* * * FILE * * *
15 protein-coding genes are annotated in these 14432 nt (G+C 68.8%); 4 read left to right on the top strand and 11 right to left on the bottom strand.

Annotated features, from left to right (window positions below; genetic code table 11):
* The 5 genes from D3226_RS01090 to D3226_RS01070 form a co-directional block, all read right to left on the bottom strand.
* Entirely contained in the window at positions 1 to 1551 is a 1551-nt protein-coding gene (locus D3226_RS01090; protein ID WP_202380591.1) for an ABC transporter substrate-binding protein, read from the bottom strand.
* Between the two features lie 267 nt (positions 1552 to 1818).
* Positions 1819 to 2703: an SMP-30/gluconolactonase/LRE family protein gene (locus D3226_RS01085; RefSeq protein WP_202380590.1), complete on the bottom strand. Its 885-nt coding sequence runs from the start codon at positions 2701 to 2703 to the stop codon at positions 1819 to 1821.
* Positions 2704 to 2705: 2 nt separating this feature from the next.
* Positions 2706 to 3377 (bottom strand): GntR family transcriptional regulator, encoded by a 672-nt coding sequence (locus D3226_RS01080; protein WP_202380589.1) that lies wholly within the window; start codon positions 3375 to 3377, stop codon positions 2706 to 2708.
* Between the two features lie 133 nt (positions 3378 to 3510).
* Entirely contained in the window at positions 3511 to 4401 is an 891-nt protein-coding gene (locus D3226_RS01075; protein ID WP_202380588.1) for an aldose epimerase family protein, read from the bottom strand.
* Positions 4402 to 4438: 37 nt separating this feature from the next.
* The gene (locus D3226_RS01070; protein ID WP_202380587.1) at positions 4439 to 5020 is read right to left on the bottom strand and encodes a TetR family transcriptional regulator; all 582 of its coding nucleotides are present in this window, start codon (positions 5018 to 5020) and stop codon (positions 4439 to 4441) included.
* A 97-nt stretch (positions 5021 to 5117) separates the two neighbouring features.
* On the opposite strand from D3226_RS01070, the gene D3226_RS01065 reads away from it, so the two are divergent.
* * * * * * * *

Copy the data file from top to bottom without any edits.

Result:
15 protein-coding genes are annotated in these 14432 nt (G+C 68.8%); 4 read left to right on the top strand and 11 right to left on the bottom strand.

Annotated features, from left to right (window positions below; genetic code table 11):
* The 5 genes from D3226_RS01090 to D3226_RS01070 form a co-directional block, all read right to left on the bottom strand.
* Entirely contained in the window at positions 1 to 1551 is a 1551-nt protein-coding gene (locus D3226_RS01090; protein ID WP_202380591.1) for an ABC transporter substrate-binding protein, read from the bottom strand.
* Between the two features lie 267 nt (positions 1552 to 1818).
* Positions 1819 to 2703: an SMP-30/gluconolactonase/LRE family protein gene (locus D3226_RS01085; RefSeq protein WP_202380590.1), complete on the bottom strand. Its 885-nt coding sequence runs from the start codon at positions 2701 to 2703 to the stop codon at positions 1819 to 1821.
* Positions 2704 to 2705: 2 nt separating this feature from the next.
* Positions 2706 to 3377 (bottom strand): GntR family transcriptional regulator, encoded by a 672-nt coding sequence (locus D3226_RS01080; protein WP_202380589.1) that lies wholly within the window; start codon positions 3375 to 3377, stop codon positions 2706 to 2708.
* Between the two features lie 133 nt (positions 3378 to 3510).
* Entirely contained in the window at positions 3511 to 4401 is an 891-nt protein-coding gene (locus D3226_RS01075; protein ID WP_202380588.1) for an aldose epimerase family protein, read from the bottom strand.
* Positions 4402 to 4438: 37 nt separating this feature from the next.
* The gene (locus D3226_RS01070; protein ID WP_202380587.1) at positions 4439 to 5020 is read right to left on the bottom strand and encodes a TetR family transcriptional regulator; all 582 of its coding nucleotides are present in this window, start codon (positions 5018 to 5020) and stop codon (positions 4439 to 4441) included.
* A 97-nt stretch (positions 5021 to 5117) separates the two neighbouring features.
* On the opposite strand from D3226_RS01070, the gene D3226_RS01065 reads away from it, so the two are divergent.